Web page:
Algerian officials foresee greater democracy and profound economic change ahead, based on the ``overwhelming support'' that voters gave to constitutional revisions in Thursday's referendum. The vote, Minister of Interior Hedi Khedin declared, has shown that ``the people of Algeria are in favor of change.''
According to official returns, 92.3 percent of voters cast ballots in favor of President Chadli Benjedid's proposals to reduce the power of the ruling National Liberation Front (NLF). The referendum grants the prime minister greater power and makes him accountable to the National Assembly. The vote was called after October street riots broke out in protest over declining living standards.
Mr. Benjedid has already chosen a close associate and reformist, Kasdi Merbah, as his new prime minister. The new government, expected to be announced later this week, is likely to submit an economic liberalization program to a party congress on Nov. 27.
``The appointment of Merbah as prime minister is a first step in an eight-month plan intended to institute a complete political and economic overhaul of the country,'' one senior diplomat said. By gradually removing the old faces of the FLN administration, ``a new (reformist) team will be in place by next June.''
Benjedid is said to be pressing for economic reforms to draw the country, whose debts now total more than $24.5 billion, out of its present doldrums.
Many Algerians believe that their best hopes for a thriving economic future lie with Europe, rather than the Middle East. Such a move, economists say, would almost certainly mean making a deal with the World Bank and persuading France to take the lead for a rescheduling of debts.
For years, Algeria has relied heavily on oil and natural resources, which represent 98 percent of hard-currency earnings. As with most OPEC nations, however, it has been hit hard by the sharp fall in energy prices. This has been compounded by the FLN's socialist policies, which have led to spare parts' shortages and a top-heavy bureaucracy.
Two years ago, Benjedid was finally forced to introduce an austerity program as well as limited reforms aimed at making state enterprises more efficient. But despite Algeria's enormous agricultural potential, it barely manages to produce half of its food requirements. Live chickens are flown in from Yugoslavia, while even oranges are imported from Morocco.
Since last month's riots, the authorities have ensured the supply of running water and have sought to keep shops well-stocked with basic food items. But Benjedid's measures have made few inroads in alleviating Algeria's 40 percent unemployment, high prices, and market shortages.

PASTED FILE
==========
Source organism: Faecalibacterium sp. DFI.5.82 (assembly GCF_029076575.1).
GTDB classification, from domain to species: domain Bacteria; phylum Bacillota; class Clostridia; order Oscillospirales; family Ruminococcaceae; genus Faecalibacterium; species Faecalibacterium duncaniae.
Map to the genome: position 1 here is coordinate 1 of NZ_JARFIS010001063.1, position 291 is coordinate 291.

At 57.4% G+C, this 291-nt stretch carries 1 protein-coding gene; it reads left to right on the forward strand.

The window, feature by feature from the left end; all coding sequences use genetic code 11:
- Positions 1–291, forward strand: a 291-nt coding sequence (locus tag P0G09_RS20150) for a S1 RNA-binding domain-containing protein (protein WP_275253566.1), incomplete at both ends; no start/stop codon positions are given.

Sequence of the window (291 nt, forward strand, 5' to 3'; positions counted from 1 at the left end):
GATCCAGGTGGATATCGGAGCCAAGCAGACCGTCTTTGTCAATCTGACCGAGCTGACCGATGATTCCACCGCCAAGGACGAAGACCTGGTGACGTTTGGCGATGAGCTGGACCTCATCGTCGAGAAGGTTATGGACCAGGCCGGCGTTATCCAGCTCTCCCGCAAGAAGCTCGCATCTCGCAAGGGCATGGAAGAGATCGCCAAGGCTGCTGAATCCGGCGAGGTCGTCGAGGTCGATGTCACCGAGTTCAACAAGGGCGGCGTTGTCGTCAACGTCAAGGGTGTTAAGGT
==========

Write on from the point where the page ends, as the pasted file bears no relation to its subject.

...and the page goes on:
``The present socialist system is far too centralized,'' says one Western economist. ``It has created such a stifling bureaucracy that the working atmosphere is simply too unrewarding for people with initiative.''
For the average Algerian, who earns less than $250 a month, prices are frustratingly high. Locally grown fruits such as pears and tangerines cost $2-3 a pound, while shoes are marked at $30 to $50. Army officers and party officials enjoy privileges unavailable to most citizens.
As a result, a black market, where prices are four to five times official ones, flourishes for hard currency and imports. Economists estimate the size of the parallel market at $1 billion or more a year, with Algerians from abroad or professional smugglers bringing in cars, electronic equipment, and clothes with every ship or plane from France, Spain, or Italy.
Algerian businessmen complain that there is not enough incentive to come back and start up local enterprises. One private restaurant owner claimed that he had to wait nine months for a permit to build a restroom. Another entrepreneur said that he had to wait so long for official letters to apply for spare parts or commodity allocations that his company regularly lost orders. Kickbacks and corruption among party or government officials are another source of resentment.
Major changes in the financial sector are needed if Algeria is to encourage foreign investment. The government still controls marketing and distribution, and even with far-reaching reforms, Algeria's drive for an efficient economy may take a long time.
``If you talk of privatization you are also talking about reducing party powers,'' notes one Western economic analyst. Benjedid may succeed in breaking down FLN control through decrees or encourage of private initiative. Yet, as another Western diplomat observes, the government may have to allow certain bureaucratic obstacles ``to wither away.''